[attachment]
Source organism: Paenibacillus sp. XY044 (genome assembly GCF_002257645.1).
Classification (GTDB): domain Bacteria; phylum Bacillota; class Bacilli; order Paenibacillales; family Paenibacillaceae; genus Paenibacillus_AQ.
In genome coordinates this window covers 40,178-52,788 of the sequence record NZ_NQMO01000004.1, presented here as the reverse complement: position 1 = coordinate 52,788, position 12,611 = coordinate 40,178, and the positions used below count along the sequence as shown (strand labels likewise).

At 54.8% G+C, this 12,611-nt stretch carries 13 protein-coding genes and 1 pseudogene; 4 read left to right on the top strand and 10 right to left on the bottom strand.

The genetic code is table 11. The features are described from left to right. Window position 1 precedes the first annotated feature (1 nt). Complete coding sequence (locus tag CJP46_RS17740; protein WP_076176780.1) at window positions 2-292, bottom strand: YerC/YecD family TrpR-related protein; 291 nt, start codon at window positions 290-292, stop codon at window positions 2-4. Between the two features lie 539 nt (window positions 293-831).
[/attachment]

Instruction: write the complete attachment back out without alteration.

Source organism: Paenibacillus sp. XY044 (genome assembly GCF_002257645.1).
Classification (GTDB): domain Bacteria; phylum Bacillota; class Bacilli; order Paenibacillales; family Paenibacillaceae; genus Paenibacillus_AQ.
In genome coordinates this window covers 40,178-52,788 of the sequence record NZ_NQMO01000004.1, presented here as the reverse complement: position 1 = coordinate 52,788, position 12,611 = coordinate 40,178, and the positions used below count along the sequence as shown (strand labels likewise).

At 54.8% G+C, this 12,611-nt stretch carries 13 protein-coding genes and 1 pseudogene; 4 read left to right on the top strand and 10 right to left on the bottom strand.

The genetic code is table 11. The features are described from left to right. Window position 1 precedes the first annotated feature (1 nt). Complete coding sequence (locus tag CJP46_RS17740; protein WP_076176780.1) at window positions 2-292, bottom strand: YerC/YecD family TrpR-related protein; 291 nt, start codon at window positions 290-292, stop codon at window positions 2-4. Between the two features lie 539 nt (window positions 293-831).